The parathyroid hormone (PTH) content of tissue aspirates is an accurate indicator of parathyroid tissue and can replace frozen section during parathyroid surgery.
Design and Setting
Prospective data collection in a tertiary care hospital with a single surgeon.
One hundred sixty-seven consecutive patients completing limited parathyroid explorations.
Parathyroid adenomas removed during limited parathyroid exploration were aspirated through a 22-gauge needle into 0.5-mL isotonic sodium chloride solution and the solution held on ice in a purple-top tube. Aspirates of in situ thyroid tissue were also taken for comparison. Samples were then assessed for PTH content at the same time the serial blood samples were routinely assessed to monitor the physiologic impact of the surgery.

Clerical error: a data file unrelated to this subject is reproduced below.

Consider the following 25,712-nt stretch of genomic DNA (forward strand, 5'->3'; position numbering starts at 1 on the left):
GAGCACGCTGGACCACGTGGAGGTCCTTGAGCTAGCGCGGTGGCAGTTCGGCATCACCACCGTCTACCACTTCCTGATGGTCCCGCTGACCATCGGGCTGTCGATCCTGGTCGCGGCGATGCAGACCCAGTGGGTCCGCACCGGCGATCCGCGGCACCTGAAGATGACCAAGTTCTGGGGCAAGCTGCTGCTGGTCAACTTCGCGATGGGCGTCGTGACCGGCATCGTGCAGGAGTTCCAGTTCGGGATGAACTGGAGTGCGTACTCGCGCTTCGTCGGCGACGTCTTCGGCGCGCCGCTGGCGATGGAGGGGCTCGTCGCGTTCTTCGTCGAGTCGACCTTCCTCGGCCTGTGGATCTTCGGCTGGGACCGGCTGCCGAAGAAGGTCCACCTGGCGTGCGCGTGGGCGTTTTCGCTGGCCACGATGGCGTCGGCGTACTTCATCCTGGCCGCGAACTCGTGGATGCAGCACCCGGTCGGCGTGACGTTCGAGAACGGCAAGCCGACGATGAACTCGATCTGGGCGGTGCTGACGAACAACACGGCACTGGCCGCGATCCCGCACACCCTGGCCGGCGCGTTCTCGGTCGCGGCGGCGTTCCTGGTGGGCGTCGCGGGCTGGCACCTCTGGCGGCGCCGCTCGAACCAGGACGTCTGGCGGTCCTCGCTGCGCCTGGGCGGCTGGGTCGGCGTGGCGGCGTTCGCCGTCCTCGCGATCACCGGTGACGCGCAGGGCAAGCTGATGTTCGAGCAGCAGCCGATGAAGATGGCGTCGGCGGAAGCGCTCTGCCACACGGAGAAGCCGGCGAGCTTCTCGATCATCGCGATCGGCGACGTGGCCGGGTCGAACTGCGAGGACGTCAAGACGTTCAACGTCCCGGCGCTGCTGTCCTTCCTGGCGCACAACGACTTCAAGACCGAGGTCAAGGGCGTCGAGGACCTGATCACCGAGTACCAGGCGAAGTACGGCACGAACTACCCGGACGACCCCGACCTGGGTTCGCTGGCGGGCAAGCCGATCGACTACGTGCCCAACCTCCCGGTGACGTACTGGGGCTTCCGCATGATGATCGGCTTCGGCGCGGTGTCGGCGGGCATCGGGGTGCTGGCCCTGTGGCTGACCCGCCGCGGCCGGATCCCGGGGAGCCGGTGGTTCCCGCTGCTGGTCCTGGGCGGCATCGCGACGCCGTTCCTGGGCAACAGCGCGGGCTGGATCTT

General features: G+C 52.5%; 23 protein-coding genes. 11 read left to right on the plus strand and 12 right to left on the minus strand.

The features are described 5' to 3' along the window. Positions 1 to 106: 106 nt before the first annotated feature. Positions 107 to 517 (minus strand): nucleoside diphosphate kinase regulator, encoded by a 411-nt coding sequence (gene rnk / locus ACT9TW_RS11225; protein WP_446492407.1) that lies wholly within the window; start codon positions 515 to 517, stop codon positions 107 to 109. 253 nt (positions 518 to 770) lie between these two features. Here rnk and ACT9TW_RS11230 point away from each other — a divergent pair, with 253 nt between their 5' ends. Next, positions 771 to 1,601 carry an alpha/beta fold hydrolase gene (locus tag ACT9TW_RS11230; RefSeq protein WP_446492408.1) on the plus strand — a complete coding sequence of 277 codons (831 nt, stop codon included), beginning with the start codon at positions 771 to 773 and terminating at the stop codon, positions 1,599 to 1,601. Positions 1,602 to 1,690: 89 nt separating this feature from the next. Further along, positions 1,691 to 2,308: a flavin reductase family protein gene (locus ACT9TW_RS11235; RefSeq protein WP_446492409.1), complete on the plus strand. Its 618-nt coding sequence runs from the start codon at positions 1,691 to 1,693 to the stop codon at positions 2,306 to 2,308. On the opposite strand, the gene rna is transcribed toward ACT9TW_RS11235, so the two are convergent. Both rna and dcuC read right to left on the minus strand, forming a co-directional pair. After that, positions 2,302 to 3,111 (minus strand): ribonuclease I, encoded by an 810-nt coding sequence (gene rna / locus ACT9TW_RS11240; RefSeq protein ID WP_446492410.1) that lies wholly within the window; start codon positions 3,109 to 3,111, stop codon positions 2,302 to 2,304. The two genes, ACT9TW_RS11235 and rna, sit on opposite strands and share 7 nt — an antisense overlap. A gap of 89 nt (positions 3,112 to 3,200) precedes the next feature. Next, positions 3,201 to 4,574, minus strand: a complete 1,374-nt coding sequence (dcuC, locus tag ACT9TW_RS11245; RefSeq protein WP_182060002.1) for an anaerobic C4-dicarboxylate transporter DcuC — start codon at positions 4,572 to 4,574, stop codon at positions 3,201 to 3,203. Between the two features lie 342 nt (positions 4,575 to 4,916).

Main Outcome Measure
The PTH content of tissue aspirates was compared with histologic identification of removed putative parathyroid tissue.
Elevated tissue PTH content was associated with the identification of the tissue of origin as parathyroid in every case. Tissue aspirates from pathologically proven parathyroid tissue had a mean PTH level of at least 1691 pg/mL, with 160 of the aspirates having values exceeding the upper limit of the assay. This measure was significantly higher than values obtained from thyroid aspirates, which had a mean PTH level of 88 pg/mL (P<.01), reflective of blood levels at the time of aspiration. Using the 99% confidence interval of histologically confirmed parathyroid glands as the lower limit of a positive test result at 1610 pg/mL, tissue aspirate PTH assay has a sensitivity of 97% and a specificity of 100%.
Positive identification of removed tissue as parathyroid is a necessary adjunct to limited parathyroid exploration, where decreases in false-positive blood PTH levels can be a result of operative manipulation of the neck. Analysis of tissue PTH content during the same assay that is being used for assessing blood PTH concentration is an efficient and accurate method for identifying the tissue with certainty. This measure also prevents the occasional ambiguity in frozen sections of parathyroid tissue that apparently contain thyroidlike colloid material.